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#include <stdio.h>
#include <pthread.h>
#include <stdlib.h>
#include <string.h>

char a[]="Hello";

void * thread_body(void * param) {
        while(1)
                printf("%s\n", param);
}

int main(int argc,  char *argv[]) {
        pthread_t threadHello;
        int code;
        pthread_create(&threadHello,  NULL,  thread_body,  a);
        pthread_cancel(threadHello);
        pthread_exit(0);
}

When I compile and run this under Solaris 10 (SunOS 5.10), it doesn't stop. But under Linux it works as intended.

share|improve this question
    
What value does pthread_cancel() return? –  hmjd Sep 17 '12 at 8:52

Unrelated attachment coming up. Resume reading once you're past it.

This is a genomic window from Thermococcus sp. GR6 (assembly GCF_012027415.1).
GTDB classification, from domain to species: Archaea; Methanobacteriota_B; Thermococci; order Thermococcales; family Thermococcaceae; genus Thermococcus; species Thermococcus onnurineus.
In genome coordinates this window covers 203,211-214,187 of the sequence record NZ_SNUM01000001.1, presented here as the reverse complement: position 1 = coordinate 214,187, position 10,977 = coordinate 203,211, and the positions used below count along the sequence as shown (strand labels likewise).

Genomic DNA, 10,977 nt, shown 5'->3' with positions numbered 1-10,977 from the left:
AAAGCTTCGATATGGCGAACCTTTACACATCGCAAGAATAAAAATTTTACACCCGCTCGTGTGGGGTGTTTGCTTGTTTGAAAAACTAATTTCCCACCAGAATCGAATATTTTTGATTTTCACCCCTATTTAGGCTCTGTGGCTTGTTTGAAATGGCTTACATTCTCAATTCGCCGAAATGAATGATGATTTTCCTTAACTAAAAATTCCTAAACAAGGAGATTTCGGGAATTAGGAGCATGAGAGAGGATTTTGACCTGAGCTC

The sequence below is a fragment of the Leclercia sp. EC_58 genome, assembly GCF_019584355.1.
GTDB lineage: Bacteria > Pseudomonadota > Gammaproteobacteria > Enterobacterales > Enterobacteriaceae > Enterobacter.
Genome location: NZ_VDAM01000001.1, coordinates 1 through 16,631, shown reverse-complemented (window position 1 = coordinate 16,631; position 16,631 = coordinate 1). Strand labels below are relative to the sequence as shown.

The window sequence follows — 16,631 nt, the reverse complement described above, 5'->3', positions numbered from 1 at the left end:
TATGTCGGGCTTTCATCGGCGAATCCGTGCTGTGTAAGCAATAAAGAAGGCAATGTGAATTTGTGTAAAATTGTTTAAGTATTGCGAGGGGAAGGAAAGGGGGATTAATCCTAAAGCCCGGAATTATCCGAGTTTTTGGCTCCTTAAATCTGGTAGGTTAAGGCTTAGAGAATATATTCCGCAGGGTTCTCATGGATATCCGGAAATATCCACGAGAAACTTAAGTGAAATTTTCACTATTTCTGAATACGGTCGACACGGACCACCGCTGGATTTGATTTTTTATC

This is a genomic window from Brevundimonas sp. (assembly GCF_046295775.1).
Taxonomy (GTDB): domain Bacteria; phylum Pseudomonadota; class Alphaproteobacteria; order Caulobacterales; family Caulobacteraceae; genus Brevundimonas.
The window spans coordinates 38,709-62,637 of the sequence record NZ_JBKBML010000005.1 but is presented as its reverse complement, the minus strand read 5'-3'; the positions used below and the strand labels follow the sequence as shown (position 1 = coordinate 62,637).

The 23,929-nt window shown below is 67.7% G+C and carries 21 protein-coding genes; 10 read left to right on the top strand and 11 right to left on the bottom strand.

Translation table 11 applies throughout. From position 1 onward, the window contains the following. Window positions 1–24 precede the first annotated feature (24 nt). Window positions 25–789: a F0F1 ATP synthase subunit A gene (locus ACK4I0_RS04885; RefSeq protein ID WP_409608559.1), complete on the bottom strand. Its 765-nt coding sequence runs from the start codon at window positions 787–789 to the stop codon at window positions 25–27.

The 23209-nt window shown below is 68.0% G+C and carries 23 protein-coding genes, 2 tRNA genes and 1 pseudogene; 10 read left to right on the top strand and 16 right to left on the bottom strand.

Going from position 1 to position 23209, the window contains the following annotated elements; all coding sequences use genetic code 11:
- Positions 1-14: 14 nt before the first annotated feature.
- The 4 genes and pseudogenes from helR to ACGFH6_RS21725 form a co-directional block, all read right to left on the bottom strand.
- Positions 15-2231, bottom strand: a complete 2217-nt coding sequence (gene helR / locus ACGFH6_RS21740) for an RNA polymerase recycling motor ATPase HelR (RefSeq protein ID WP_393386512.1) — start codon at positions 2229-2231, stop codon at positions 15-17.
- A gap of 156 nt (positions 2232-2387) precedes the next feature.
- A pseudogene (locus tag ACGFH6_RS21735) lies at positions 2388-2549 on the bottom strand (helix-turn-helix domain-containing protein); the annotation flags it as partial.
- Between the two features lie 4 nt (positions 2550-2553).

Have you read the manual and checked the cancellation state and type of the target thread? –  Kerrek SB Sep 17 '12 at 9:01
    
@hmjd it's zero –  Alexey Matveev Sep 17 '12 at 9:02
    
@kerrek-sb yes, I read man-pages under linux and solaris. –  Alexey Matveev Sep 17 '12 at 9:04
    
@KingsIndian nothing is changed –  Alexey Matveev Sep 17 '12 at 9:29
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1 Answer

up vote 4 down vote accepted

Per POSIX, printf (and all of stdio) may be a cancellation point. It is not required to be. I suspect Solaris just doesn't choose to make it one. Have you tried another function like sleep here?

If you really need printf to be cancellable, you'll probably need to implement your own printf-like function as a wrapper for dprintf, but that won't work so well if you're depending on the builtin locking functionality of stdio..

share|improve this answer
    
Thank you, it's really so. –  Alexey Matveev Sep 17 '12 at 11:53
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